The biological effects of heavy particle ionising radiation are measured with a quantity called Absorbed Dose. However, while two differing particles may have the same amount of energy, they may have very different responses from our living, biological cells, so a factor called Relative Biological Effectiveness (RBE)
is also used. RBE is a measure of the amount of cell damage a given type of particle causes as compared to a dose of x-rays with the same energy. The combination of RBE with Absorbed dose is measured in units called Sieverts.
| Estimated dose (Micro-Sieverts) || Activity |
| 5 || sleeping next to your spouse for one year |
| 10 || a year of watching TV at an average rate |
| 10 || a year of wearing a luminous dial watch |
| 10 || a year of living in the USA from nuclear fuel and power plants |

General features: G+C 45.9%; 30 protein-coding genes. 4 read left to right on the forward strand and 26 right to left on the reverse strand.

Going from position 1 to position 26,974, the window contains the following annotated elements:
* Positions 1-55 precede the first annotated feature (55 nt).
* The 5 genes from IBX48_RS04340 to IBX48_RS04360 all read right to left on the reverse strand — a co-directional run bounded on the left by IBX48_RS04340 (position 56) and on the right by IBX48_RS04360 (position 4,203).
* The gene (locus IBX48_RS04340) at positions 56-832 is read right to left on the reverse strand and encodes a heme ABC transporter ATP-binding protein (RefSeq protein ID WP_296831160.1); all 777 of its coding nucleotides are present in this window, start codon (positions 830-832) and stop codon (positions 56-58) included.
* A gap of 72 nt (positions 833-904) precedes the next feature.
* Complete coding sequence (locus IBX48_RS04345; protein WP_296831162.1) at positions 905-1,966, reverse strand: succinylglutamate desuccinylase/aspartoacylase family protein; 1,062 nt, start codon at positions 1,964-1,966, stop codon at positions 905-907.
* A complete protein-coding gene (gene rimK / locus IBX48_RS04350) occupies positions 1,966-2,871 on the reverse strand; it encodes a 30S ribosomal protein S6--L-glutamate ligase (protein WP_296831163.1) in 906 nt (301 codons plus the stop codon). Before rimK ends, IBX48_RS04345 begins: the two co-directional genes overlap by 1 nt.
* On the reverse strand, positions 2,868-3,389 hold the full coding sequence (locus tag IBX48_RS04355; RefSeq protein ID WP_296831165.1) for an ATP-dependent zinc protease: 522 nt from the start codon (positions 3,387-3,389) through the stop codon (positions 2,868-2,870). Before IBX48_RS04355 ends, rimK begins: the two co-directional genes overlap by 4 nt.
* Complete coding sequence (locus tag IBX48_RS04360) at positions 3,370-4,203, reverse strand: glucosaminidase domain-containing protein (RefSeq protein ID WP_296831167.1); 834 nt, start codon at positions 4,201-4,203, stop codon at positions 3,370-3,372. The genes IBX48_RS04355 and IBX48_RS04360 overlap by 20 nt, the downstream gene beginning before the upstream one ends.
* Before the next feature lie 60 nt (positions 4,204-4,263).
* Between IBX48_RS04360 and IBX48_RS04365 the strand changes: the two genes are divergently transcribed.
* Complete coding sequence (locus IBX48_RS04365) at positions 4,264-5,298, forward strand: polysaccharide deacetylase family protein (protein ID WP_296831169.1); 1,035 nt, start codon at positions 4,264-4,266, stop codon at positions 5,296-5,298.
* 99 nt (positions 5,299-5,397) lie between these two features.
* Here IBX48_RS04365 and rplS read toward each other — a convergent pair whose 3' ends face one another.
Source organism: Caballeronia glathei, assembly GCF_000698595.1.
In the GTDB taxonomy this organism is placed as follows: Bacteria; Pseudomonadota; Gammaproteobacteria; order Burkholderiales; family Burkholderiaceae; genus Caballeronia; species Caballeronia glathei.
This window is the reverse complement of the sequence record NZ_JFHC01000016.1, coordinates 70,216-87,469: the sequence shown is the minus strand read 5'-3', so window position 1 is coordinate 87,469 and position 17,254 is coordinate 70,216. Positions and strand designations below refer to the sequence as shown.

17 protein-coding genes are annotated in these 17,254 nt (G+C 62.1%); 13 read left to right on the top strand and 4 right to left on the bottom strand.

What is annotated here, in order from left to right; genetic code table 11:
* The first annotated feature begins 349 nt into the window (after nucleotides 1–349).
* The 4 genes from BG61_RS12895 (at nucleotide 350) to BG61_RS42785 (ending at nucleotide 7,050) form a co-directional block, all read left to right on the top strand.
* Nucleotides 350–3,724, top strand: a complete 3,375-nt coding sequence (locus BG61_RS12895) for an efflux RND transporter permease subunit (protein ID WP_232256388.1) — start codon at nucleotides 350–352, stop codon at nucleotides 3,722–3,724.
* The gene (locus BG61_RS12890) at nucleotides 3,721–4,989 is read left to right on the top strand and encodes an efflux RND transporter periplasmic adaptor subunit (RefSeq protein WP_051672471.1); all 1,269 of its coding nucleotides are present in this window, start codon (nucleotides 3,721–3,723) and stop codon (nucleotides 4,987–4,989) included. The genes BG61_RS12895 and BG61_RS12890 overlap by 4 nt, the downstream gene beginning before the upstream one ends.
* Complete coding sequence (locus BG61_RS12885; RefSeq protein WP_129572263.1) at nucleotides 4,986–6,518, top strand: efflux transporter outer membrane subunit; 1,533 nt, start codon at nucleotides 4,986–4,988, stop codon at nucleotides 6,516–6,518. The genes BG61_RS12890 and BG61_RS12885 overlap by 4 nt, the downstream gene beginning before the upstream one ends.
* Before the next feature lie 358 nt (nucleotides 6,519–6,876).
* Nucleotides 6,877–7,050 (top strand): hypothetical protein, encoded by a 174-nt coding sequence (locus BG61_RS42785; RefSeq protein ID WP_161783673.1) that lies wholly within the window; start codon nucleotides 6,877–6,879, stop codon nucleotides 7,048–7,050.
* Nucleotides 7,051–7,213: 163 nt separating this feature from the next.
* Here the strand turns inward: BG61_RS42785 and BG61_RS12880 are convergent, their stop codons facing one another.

| 10 || a day from background radiation (average, varys a lot throughout the world) |
| 20 || having a chest x-ray |
| 65 || flying from Melbourne to London, via Singapore |
| 300 || Yearly dose due to body's potassium-40 |
| 460 || maximum possible offsite dose from Three Mile Island Accident |
| 400 - 1000 || Average annual dose from Medical sources |
| 7,000 || having a PET scan |
| 8,000 || having a chest CT (CAT) scan |
| 50,000 || off-site dose from accident at Chernobyl Nuclear Power Plant (estimates vary widely) |
| 2,000,000 || Typical single dose to Cancer region from Radiation Therapy |
| 700,000 - 13,000,000 || staff and firefighters at the Chernobyl Nuclear Power Plant during and immediately after the accident |